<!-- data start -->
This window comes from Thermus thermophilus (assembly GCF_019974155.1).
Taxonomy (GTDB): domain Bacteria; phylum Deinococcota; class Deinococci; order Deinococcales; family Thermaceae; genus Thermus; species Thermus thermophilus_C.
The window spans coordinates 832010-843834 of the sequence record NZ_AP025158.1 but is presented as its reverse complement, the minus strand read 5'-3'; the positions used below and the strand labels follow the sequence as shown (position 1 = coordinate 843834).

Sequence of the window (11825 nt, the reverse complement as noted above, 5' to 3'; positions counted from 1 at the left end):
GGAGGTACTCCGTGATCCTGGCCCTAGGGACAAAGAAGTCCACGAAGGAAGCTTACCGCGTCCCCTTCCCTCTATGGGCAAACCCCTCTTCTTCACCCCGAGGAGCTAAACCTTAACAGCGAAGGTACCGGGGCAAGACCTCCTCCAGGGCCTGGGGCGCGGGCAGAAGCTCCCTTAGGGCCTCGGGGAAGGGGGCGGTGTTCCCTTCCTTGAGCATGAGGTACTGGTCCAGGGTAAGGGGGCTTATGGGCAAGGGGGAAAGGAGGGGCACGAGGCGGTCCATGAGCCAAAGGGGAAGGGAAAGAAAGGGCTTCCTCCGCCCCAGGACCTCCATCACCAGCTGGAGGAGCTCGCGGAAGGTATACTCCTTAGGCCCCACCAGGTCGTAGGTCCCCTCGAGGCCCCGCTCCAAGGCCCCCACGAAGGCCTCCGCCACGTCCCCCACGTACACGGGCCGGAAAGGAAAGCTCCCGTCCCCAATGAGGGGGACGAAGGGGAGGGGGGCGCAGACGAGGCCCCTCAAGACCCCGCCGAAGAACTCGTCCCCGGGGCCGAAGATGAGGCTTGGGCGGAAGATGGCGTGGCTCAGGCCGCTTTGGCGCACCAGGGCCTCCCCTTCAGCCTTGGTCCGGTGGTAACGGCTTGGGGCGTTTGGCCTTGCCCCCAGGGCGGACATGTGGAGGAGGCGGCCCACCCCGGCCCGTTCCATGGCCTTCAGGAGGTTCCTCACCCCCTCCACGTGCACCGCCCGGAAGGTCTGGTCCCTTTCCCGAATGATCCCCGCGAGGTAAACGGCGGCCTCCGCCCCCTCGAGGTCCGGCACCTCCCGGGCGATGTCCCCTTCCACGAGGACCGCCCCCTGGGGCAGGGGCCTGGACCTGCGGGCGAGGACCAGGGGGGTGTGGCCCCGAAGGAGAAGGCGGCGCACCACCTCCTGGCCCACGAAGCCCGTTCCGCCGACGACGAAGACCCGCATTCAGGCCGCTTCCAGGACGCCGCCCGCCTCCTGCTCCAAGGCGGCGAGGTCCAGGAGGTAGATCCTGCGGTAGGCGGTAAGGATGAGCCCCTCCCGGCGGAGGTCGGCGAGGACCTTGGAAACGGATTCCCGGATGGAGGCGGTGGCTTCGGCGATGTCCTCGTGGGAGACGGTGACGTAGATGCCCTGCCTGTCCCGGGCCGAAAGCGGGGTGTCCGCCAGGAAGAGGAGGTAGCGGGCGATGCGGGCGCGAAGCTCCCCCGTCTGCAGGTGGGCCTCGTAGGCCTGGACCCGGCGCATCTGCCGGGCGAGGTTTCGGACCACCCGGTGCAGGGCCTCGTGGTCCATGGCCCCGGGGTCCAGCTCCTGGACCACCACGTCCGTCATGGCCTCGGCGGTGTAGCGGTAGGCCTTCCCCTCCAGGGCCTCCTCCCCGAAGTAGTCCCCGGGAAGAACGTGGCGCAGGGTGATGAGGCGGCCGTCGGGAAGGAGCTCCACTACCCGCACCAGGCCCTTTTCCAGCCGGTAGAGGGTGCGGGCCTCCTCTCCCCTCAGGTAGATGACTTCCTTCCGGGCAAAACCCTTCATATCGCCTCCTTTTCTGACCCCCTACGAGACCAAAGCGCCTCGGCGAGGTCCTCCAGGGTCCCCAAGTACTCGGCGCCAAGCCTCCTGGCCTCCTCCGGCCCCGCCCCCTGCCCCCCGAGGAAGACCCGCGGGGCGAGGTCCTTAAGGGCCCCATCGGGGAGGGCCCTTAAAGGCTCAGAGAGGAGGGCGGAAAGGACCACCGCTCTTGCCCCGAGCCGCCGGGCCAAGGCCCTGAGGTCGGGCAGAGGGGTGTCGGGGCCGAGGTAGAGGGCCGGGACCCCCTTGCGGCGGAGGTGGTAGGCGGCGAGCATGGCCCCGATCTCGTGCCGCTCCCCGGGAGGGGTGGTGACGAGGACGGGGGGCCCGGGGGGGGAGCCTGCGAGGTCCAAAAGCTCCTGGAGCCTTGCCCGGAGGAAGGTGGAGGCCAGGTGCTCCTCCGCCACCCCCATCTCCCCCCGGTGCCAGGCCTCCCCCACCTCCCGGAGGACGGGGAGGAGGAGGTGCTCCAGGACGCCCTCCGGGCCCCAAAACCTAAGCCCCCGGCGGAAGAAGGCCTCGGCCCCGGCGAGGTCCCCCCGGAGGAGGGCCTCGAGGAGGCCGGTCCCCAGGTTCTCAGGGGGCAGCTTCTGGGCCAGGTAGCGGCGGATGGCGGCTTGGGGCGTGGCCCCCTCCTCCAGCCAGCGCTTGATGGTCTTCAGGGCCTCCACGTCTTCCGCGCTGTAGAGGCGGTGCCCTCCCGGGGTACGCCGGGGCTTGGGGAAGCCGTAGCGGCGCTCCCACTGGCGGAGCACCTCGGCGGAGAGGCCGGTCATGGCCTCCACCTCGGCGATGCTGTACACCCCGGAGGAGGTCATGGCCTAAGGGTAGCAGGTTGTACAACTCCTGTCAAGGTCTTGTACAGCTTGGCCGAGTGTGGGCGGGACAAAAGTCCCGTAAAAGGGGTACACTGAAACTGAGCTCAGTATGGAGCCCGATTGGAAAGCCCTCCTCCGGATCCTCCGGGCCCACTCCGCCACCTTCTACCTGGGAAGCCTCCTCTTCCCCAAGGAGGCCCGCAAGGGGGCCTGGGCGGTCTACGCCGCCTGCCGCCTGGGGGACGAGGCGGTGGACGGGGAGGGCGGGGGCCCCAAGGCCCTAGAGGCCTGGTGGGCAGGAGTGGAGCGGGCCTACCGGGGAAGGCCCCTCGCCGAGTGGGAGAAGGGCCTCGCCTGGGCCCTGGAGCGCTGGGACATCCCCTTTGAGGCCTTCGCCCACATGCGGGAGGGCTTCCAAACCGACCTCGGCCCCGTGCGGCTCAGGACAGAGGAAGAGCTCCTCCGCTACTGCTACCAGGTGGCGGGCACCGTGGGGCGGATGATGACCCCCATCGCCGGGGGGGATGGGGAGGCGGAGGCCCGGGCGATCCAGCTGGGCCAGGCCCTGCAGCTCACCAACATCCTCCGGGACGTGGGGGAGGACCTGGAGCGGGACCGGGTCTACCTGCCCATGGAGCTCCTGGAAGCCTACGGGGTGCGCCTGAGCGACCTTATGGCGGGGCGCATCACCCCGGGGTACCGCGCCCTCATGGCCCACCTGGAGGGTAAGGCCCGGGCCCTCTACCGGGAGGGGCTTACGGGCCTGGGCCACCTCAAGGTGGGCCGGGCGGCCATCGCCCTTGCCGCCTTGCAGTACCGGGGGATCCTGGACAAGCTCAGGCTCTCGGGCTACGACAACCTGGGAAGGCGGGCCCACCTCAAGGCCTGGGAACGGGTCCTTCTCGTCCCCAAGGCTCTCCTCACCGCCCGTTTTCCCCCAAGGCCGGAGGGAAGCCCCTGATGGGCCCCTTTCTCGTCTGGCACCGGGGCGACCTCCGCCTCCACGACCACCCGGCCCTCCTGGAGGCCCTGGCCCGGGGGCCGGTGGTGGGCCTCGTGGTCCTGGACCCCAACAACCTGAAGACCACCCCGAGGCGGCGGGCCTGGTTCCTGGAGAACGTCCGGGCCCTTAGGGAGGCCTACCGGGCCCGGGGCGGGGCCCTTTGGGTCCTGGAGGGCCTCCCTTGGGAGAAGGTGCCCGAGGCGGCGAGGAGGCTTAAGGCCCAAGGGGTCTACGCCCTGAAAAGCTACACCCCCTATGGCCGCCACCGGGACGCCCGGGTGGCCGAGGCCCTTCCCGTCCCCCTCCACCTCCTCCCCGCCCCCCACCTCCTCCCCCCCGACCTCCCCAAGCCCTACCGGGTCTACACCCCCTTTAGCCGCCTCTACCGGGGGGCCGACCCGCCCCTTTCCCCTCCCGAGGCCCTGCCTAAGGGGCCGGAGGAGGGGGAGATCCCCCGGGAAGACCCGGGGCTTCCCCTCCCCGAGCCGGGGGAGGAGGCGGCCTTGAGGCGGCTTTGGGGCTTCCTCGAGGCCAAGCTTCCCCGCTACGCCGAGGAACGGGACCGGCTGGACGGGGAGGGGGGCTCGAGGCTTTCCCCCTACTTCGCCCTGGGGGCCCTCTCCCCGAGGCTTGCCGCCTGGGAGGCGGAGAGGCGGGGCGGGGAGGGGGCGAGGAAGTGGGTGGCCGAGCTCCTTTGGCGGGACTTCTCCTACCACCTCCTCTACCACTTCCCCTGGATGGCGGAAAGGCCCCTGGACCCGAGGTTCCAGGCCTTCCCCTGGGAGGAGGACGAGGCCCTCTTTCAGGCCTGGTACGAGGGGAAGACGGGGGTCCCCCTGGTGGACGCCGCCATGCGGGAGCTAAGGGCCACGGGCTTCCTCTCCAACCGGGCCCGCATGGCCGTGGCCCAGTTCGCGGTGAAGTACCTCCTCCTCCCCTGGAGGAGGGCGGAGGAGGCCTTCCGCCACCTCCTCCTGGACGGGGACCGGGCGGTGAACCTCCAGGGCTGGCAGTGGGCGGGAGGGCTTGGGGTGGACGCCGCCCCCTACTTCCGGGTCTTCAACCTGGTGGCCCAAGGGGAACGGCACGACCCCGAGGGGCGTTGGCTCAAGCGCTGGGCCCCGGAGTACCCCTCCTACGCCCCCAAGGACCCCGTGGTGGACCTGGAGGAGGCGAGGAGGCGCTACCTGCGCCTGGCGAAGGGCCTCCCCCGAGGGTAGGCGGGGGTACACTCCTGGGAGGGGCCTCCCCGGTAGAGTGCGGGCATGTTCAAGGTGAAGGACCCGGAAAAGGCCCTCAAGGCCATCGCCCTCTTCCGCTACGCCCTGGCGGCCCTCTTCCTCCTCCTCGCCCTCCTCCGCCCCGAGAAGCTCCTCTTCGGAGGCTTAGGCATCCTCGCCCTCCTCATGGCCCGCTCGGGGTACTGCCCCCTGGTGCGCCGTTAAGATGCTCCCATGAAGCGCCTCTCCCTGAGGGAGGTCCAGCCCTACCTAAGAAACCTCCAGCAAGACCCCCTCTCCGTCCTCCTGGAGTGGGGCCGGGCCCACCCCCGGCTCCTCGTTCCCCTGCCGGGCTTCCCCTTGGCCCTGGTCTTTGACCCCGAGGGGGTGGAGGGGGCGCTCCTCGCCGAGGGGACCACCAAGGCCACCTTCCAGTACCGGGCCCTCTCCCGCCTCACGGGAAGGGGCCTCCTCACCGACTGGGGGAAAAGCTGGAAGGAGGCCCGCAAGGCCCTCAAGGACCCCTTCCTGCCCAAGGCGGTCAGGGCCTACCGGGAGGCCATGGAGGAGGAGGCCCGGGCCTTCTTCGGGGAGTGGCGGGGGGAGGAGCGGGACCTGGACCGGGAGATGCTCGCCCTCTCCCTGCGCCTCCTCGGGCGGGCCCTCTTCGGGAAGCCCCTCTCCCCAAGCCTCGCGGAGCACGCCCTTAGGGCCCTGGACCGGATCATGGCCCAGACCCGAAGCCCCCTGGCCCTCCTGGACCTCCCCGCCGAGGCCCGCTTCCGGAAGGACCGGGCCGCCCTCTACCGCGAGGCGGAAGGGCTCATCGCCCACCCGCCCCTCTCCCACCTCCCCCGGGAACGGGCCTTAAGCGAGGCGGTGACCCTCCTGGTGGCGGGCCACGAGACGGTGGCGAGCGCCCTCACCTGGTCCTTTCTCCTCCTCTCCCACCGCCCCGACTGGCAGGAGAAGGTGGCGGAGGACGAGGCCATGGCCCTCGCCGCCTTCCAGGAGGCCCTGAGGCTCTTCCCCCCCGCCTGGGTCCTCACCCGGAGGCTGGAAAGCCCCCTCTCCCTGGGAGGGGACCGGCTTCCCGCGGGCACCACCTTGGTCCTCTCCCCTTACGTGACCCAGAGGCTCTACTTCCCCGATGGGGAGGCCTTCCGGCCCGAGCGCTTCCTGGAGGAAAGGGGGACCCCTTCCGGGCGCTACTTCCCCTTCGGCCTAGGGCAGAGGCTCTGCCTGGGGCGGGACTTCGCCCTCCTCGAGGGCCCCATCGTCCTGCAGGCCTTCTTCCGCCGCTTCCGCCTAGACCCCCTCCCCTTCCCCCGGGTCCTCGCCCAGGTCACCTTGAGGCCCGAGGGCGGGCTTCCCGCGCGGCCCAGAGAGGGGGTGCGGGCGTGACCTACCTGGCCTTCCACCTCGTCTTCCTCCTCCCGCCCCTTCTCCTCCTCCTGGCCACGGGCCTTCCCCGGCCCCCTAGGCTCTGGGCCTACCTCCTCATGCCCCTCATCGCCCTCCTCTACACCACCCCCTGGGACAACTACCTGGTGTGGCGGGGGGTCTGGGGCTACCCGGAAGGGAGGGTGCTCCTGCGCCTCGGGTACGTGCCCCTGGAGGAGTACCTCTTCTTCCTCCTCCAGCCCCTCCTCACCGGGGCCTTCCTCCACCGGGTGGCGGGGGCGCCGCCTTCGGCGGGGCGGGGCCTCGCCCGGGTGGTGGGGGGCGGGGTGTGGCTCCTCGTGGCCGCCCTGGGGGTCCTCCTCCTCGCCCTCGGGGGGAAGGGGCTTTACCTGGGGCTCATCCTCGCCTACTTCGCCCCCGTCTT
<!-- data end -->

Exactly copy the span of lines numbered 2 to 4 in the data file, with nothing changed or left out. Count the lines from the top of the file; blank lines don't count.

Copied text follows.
Taxonomy (GTDB): domain Bacteria; phylum Deinococcota; class Deinococci; order Deinococcales; family Thermaceae; genus Thermus; species Thermus thermophilus_C.
The window spans coordinates 832010-843834 of the sequence record NZ_AP025158.1 but is presented as its reverse complement, the minus strand read 5'-3'; the positions used below and the strand labels follow the sequence as shown (position 1 = coordinate 843834).

Sequence of the window (11825 nt, the reverse complement as noted above, 5' to 3'; positions counted from 1 at the left end):